JR is not quite as engaging as Gaddis's first novel The Recognitions, but it's a more cohesive novel. I mentioned in my review for the earlier novel that it felt like it was straddling the line between the moderns and the post-moderns (this is such bullshit really, how is Joyce any less of a post-modernist than most of the pomo authors? High Modernism and post-modernism are the same shit, but whatever this makes sense if you don't over think it (and by this I mean my argument about Gaddis, you need to over think the modernism is post-modernism thing)). The straddling of The Recognitions gave the text an interesting tension. It was almost like Gaddis was afraid to really let go and let the novel go where it wanted to go.
He no longer has that problem in JR. I don't know if it is because writers like Pynchon, Coover and Barth had staked out some of the territory for him, or if he just grew more comfortable, more angry, more something in the twenty years he hid from writing novels in corporate America, but whatever happened he produced a capital em fucking Masterpiece.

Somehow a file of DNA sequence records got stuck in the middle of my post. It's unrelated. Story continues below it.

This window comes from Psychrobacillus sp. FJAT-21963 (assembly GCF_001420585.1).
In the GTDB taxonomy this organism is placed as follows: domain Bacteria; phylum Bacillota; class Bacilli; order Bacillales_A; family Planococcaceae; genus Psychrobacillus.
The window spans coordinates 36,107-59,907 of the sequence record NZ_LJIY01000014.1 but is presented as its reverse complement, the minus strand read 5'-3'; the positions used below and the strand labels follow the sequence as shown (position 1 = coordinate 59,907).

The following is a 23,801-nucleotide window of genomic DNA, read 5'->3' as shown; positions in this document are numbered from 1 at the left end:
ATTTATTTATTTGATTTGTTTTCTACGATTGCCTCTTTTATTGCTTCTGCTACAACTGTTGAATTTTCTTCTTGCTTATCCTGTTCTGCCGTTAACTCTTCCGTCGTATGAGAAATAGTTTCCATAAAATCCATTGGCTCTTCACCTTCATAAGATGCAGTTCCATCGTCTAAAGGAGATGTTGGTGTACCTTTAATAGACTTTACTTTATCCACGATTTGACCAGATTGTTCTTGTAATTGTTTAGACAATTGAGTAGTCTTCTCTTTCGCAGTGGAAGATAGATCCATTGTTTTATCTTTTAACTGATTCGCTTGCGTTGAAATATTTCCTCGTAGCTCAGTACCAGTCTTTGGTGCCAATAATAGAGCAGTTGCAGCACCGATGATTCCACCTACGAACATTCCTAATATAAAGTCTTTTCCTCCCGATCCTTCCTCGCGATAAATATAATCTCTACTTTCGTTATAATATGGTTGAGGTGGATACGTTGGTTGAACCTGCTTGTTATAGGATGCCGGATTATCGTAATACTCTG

While the book is a capital em fucking Masterpiece I do not recommend you read it. Seriously, I'm telling you don't read it, or if you do decide on your own to read it. Don't let anything I say influence you to read it. If you do let anything I say influence you to read it and you hate the book I don't want to hear about it. I'll just tell you I told you so. And then I'll tell you that it is one of the greatest books ever written and that I told you not to read it on my advice.